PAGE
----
Prior to the installation of the new network, Saugeen was only able to access low-speed DSL with a connection speed of 1mb/s, and many homes outside the main village were only able to access 56kb/s dialup. Joel Solomon, Junior ICT for Saugeen First Nation, was frustrated with the services that were available to the community, and he began researching different options for high-speed services.
Wireless was not an option because of the number of trees in the area, so they decided to pursue a fibre-optic network. Through this pursuit, they were put in touch with Doug Atkins at Gillispies Digital Office Solutions in Owen Sound. He put Saugeen First Nation in touch with FibreXpress, a Commercial Data Solution Service Company based in Holstein, Ontario. Soon, Saugeen First Nation began working collaboratively with Fibre Xpress to build the network.
The build received a combination of funding from the Ontario Ministry of Agriculture, Industry Canada, Food and Rural Affairs (OMAFRA), Indian and Northern Affairs Canada (INAC, which has been replaced by Indigenous Services Canada and Crown-Indigenous Relations and Northern Affairs Canada), as well as local revenue from broadband services.
The network was built completely underground, which makes it durable and easy to manage. It is also more ecologically sensitive, as it causes little environmental disturbance.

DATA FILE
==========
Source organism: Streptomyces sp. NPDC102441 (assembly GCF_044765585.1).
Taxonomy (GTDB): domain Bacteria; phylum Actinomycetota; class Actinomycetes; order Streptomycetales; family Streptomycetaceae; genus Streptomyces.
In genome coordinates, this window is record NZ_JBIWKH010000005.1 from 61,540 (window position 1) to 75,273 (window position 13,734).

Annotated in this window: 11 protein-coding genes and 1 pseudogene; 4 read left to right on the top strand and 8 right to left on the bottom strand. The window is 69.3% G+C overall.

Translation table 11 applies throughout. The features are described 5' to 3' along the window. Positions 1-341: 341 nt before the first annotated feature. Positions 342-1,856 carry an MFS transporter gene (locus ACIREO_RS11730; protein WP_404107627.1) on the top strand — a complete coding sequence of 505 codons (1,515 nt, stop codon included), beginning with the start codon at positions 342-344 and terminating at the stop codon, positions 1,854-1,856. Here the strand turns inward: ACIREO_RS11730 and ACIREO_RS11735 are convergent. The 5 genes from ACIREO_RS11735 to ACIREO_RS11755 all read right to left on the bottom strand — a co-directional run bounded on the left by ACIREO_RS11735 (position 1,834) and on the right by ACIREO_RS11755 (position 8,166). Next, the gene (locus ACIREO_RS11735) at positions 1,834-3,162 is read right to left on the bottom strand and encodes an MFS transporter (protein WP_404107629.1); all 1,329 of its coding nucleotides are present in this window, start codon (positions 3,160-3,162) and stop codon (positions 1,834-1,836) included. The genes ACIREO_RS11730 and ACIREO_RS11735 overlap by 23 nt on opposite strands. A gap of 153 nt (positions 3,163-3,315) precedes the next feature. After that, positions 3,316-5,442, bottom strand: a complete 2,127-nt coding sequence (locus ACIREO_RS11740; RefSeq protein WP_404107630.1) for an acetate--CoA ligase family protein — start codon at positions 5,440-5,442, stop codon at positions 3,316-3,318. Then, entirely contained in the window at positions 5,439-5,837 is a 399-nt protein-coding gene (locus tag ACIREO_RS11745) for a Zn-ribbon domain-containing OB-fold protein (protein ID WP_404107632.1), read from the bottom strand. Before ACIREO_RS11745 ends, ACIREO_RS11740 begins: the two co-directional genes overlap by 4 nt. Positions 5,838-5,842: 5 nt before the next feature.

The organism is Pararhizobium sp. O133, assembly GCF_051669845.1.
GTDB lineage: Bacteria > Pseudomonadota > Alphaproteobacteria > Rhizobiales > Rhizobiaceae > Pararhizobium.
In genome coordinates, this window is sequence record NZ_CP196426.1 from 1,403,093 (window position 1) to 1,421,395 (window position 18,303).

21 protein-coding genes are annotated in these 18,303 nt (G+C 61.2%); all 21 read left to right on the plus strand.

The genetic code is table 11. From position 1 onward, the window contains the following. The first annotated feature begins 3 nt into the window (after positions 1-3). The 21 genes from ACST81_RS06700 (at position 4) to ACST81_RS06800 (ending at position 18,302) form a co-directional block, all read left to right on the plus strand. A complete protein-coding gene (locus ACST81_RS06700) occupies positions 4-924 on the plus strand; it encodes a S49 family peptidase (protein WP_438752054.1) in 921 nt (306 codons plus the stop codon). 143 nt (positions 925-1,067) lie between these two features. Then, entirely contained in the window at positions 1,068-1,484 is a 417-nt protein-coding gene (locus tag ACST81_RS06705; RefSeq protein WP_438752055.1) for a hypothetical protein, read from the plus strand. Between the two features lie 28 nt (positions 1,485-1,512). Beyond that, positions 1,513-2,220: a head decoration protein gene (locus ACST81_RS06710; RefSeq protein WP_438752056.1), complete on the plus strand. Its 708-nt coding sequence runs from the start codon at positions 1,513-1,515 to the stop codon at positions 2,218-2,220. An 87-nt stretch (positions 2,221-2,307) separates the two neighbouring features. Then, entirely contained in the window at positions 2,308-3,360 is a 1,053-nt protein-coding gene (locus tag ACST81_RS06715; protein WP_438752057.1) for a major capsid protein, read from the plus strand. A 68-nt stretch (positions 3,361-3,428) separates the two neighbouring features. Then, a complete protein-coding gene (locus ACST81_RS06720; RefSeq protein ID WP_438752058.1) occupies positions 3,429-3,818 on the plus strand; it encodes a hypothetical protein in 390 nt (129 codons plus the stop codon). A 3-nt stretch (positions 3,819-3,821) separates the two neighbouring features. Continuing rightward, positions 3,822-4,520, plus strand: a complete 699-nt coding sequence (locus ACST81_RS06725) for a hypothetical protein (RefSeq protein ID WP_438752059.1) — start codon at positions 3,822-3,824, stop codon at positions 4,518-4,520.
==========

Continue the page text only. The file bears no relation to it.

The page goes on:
Saugeen community member, Ryan Kewagesnig, was also trained to handle and splice cables. His skills make it possible for the band to add additional connections in the future, as they are needed.
Outside of construction, there has been support for the project from band staff and administration, including Chief Randall Kahgee whose experience as a lawyer helped the project through some of the trickier negotiations. “Everyone was involved in some way! It was a very community-driven project,” said Solomon.
Saugeen First Nation owns the network and they are responsible for everything from billing to connections to network maintenance. The network allows for the First Nation to provide broadband services, as well as Voice over IP services at a relatively low cost to band members. The network also services local summer cottages, which allows for a more sustainable business model.
“The whole idea of the project was to make everyone’s life a little bit better,” said Joel Solomon. Now, thanks to the network, business are able to effectively run POS and security systems, administration is able to use videoconferencing successfully, and young people who study off reserve are able to do online research and keep up with their peers.